I flew with Scoot on their long haul service from Athens to Singapore to experience the inflight product. Over the years I have been in contact with the catering and PR team at Scoot they have always been helpful and offered me a free meal the next time I flew with them. I reached out to the airline to take advantage of the offer, and they provided complimentary meals. The crew knew that I was on board, so I won’t comment too much on the inflight service, but I found them to be very professional when dealing with other passengers.
When booking your ticket online you can pre-order meals for the first or second meal service. Previously the airline charged SGD$50 (EUR 35) for two meal services on their long-haul flights. However, they tell me that based on feedback received from passengers, they “unbundled” the combo to give you the flexibility to choose one or two meals for your flight.
The previous meals were slightly more substantial than the current offer and included salad and fruit, these items have since been removed due to the shelf life of the product. Purchasing both meal options on Scoot will set you back €31, pricey, much like the meals on norwegisch.
The first inflight meal service took two hours to complete, the crew first deliver pre-order meals and then sell items from the cart.
I expected to receive a meal tray and was surprised to receive my hot meal, a bottle of water and a wafer biscuit all laid out on my tray table. The hot meal choice I ordered was the Greek Village Chilopites, it was delicious and similar to what I’ve experienced on Ägäische Fluggesellschaften in economy class.
My issue with this meal is the cost and low value offered to passengers, it’s astronomically expensive and offers poor value, similar priced pre-order meals are more substantial and provide better value for money; even Ryanair has a breakfast pre-order for only €10.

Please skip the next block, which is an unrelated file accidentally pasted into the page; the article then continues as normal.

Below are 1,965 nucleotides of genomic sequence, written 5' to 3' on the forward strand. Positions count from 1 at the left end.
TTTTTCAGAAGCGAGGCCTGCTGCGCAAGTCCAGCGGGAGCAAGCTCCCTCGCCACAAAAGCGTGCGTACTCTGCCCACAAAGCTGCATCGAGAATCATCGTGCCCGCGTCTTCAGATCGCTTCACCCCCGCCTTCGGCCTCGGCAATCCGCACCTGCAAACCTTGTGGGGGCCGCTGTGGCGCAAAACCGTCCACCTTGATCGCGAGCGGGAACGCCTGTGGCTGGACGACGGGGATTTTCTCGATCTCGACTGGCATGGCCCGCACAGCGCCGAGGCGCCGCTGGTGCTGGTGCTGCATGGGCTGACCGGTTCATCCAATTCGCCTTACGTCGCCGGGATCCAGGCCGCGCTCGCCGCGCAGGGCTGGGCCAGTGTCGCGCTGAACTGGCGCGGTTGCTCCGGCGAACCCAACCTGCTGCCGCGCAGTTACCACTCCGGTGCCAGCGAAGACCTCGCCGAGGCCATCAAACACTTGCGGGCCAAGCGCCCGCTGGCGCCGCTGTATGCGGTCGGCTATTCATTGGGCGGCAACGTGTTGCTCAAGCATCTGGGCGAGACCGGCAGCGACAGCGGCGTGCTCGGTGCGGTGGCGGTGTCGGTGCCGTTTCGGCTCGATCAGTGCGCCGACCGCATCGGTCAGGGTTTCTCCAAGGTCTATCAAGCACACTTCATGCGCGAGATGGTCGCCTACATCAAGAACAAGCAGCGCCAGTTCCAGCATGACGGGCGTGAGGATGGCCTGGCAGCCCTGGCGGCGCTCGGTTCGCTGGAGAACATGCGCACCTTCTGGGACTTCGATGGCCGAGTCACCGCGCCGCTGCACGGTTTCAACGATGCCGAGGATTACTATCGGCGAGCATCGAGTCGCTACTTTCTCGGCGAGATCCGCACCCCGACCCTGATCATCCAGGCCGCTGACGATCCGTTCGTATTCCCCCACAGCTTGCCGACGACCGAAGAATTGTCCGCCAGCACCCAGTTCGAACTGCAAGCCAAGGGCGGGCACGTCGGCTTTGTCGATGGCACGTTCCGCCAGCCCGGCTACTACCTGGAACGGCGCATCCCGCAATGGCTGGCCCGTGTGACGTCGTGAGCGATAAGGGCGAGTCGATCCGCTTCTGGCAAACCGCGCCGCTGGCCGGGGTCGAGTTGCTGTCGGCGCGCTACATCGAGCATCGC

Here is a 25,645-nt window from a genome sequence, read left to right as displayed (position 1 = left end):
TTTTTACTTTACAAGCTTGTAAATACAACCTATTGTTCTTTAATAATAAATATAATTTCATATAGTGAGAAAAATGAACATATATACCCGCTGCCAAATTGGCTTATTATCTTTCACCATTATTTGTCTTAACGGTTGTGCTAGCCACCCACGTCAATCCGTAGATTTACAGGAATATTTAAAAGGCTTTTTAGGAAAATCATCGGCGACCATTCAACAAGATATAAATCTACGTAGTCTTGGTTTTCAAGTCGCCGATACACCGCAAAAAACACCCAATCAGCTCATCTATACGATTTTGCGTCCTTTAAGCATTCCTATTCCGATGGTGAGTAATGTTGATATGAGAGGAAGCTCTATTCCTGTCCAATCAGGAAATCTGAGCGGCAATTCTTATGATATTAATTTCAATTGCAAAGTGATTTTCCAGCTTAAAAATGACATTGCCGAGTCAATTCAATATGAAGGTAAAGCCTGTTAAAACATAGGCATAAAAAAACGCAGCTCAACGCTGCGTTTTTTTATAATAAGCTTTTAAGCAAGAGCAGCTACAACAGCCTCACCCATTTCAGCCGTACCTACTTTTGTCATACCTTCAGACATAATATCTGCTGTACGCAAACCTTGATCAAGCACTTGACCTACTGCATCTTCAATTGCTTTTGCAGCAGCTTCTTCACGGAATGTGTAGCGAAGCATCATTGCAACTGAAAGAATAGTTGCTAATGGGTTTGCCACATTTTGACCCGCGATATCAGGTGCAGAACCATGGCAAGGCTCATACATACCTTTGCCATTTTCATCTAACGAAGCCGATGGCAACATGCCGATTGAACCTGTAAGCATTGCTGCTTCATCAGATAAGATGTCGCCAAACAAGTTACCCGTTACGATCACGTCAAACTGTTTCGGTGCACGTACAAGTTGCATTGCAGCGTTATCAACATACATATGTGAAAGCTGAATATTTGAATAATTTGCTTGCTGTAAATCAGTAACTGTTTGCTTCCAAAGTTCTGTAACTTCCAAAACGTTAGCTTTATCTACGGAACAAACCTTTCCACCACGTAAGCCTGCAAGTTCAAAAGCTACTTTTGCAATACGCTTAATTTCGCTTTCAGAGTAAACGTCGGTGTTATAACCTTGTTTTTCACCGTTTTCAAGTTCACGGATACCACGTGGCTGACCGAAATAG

About five hours away from Singapore they began the second meal service, a little early perhaps, but I’m sure they have their reasons why.
When the cart came around a second time, I decided I would buy something from the extensive onboard menu. However, my first and second choices were not available, and the only items available were pot noodles or crisps. The credit card machine had not been working most of the flight and without cash, you couldn’t buy anything.
My second pre-order meal arrived and I can’t help but feel there is no value in €15 for a sandwich, a wafer biscuit and a Coke. I realise that low-cost airlines need to make as much ancillary revenue as possible, and Scoot isn’t the first to charge high prices for inflight meals. I like to think that if you offer excellent value and a great product, more people will buy into it.
An example of this the below meal on Austrian Airlines which cost the same as the sandwich meal deal on Scoot. Which meal would you prefer for €15? I realise that it’s like comparing apples to oranges, and each airline has its own strategy, various suppliers and operational complexities.
I can’t fault the entire experience based on the food, the planes were new, the crew were professional, it was comfortable, and they got me from a to b in a timely fashion. As someone who has sampled many pre-order meals on a wide range of airlines across the globe, I feel as though there could be improvements to the product. Someone is making a hefty mark up here, and I don’t know if it’s the airline, the caterer or both. I’d like to see more value given to passengers; I feel like this is taking advantage of people.